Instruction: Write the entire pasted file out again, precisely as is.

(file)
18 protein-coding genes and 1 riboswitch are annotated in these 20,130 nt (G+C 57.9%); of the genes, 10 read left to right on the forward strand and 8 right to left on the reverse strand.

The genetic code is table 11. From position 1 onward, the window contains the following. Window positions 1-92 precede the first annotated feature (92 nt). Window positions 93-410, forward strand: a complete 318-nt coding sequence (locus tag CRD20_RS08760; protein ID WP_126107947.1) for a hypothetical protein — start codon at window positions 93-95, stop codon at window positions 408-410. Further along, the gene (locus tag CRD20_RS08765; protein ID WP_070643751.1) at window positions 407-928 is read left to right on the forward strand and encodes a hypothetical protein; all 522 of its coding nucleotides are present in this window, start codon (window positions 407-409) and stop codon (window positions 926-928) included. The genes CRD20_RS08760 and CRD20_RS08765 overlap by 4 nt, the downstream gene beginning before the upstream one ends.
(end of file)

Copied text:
18 protein-coding genes and 1 riboswitch are annotated in these 20,130 nt (G+C 57.9%); of the genes, 10 read left to right on the forward strand and 8 right to left on the reverse strand.

The genetic code is table 11. From position 1 onward, the window contains the following. Window positions 1-92 precede the first annotated feature (92 nt). Window positions 93-410, forward strand: a complete 318-nt coding sequence (locus tag CRD20_RS08760; protein ID WP_126107947.1) for a hypothetical protein — start codon at window positions 93-95, stop codon at window positions 408-410. Further along, the gene (locus tag CRD20_RS08765; protein ID WP_070643751.1) at window positions 407-928 is read left to right on the forward strand and encodes a hypothetical protein; all 522 of its coding nucleotides are present in this window, start codon (window positions 407-409) and stop codon (window positions 926-928) included. The genes CRD20_RS08760 and CRD20_RS08765 overlap by 4 nt, the downstream gene beginning before the upstream one ends.